#1
I was wondering the answer to this question because every singer that I've performing music with has no clue what they're doing in accordance to theory, but that may be a biased fact in rock/metal where I've seen many other guitarist/bassists who have the same issue (not to even mention drummers). So do is more common for singers of any genre to generally know more theory then guitarists. What do you think?
#2
dude choir. if you get a singer who does choir or some other formal type of singing then theyll know some theory. if you just get some guy who can match pitch and sound pretty hell know **** about theory cuz hes never learned it.
#3
It depends on whether they're schooled or not. A guy who is just able to sing won't know jack, but a fellow who takes lessons or plays another instrument could know a good deal.
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#4
if they only sing, and don't take lessons or somthing god no. they won't know any theory
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#5
They're the only people I can think of who generally know less theory than guitarists. A classically trained/trained at all of either will, but an average guy/girl who is just able to sing is more common.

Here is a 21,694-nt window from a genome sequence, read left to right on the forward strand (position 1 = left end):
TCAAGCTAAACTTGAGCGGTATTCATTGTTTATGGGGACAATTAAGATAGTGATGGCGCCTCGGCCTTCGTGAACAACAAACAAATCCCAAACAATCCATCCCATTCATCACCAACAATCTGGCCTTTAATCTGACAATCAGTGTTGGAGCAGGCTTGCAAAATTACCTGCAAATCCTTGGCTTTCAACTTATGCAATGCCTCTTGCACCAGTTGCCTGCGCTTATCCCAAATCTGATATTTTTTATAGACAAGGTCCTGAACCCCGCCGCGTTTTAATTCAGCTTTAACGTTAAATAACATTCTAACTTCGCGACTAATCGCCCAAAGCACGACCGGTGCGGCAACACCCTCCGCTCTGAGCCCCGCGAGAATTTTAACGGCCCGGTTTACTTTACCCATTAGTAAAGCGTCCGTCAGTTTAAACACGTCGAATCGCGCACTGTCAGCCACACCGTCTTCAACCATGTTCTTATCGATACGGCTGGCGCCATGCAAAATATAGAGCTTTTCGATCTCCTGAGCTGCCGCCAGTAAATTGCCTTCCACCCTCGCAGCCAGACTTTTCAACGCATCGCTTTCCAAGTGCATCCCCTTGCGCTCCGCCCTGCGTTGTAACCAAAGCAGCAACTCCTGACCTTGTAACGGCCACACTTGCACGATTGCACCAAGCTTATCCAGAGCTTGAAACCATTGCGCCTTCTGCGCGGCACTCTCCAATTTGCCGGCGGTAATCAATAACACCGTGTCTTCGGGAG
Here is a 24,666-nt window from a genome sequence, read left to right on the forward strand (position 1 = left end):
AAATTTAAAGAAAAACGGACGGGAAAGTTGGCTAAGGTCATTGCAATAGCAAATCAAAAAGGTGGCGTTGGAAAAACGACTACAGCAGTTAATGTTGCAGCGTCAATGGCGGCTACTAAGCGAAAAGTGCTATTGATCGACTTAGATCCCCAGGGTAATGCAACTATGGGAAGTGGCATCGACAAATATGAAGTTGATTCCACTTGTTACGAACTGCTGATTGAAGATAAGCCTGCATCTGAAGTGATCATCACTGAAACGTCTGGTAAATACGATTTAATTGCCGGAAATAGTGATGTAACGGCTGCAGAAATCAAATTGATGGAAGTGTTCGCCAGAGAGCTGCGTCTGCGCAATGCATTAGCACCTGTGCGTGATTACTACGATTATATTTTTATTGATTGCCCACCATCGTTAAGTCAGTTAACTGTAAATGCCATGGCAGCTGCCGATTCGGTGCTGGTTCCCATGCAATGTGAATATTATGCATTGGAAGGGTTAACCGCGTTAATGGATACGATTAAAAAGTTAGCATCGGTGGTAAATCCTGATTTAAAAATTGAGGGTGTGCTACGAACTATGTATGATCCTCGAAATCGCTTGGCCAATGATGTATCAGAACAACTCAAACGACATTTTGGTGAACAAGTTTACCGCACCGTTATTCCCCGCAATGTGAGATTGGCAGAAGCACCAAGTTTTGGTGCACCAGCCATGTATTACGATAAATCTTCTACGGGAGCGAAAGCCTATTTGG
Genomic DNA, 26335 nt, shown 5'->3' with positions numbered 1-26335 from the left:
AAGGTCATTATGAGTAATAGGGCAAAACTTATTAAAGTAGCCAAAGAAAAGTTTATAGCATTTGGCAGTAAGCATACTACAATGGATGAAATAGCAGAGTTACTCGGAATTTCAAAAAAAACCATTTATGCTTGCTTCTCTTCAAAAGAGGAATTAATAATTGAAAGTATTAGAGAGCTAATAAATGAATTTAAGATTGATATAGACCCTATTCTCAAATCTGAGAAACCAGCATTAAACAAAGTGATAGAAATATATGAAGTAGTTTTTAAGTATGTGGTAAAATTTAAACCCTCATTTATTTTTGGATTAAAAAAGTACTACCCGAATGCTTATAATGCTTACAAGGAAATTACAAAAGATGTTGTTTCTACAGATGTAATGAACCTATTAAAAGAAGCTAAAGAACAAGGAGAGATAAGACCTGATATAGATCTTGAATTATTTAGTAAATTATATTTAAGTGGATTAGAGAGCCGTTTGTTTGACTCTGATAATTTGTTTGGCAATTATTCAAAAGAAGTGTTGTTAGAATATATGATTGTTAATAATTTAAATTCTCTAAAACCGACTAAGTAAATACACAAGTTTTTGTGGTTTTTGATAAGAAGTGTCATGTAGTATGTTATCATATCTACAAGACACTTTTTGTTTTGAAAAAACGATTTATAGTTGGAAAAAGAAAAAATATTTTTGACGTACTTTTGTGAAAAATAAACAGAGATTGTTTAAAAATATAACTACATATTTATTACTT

#6
I think a singer would generally know less theory than a guitarist. Before my voice change, and for a year or two after, I was a singer, and I think a great one. This was before I became a guitarist. I didn't know a lick of theory, I just did everything by ear and what sounded good. The upside was that I naturally had a great ear. I think a good ear would be more common in a singer than a guitarist, and guitarists are forced to learn theory to compensate.
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#7
You don't really need to know music theory for singing so there's no point to learn it.. If you can tell what's out of pitch/key and have decent rhythm then you can sing. It's just like an automatic thing in the human brain I guess since we grow up around music since day 1.
#8
If they're serious about learning music, no matter what instrument or even vocals... Then they'll learn theory XP I learnt theory through piano first, then vocals and guitar. In that order, their main foces is mostly on different things.
#9
I'm a singer, and before I started playing bass, I sang in a number of choirs, including a school choir, a barbershop quartet, and a choir that did a duet with the Vienna Boy's Choir, singing a song that was specially written for the occasion by their conductor, and in 2006 I had a year of voice lessons, but I knew very little theory. I knew which notes were quick and which were slow, and I knew when to go up and down, but that was it. You really don't need to have a particularly good knowledge of theory to be a singer. It helps, but until you get into solo classical singing, you should be right.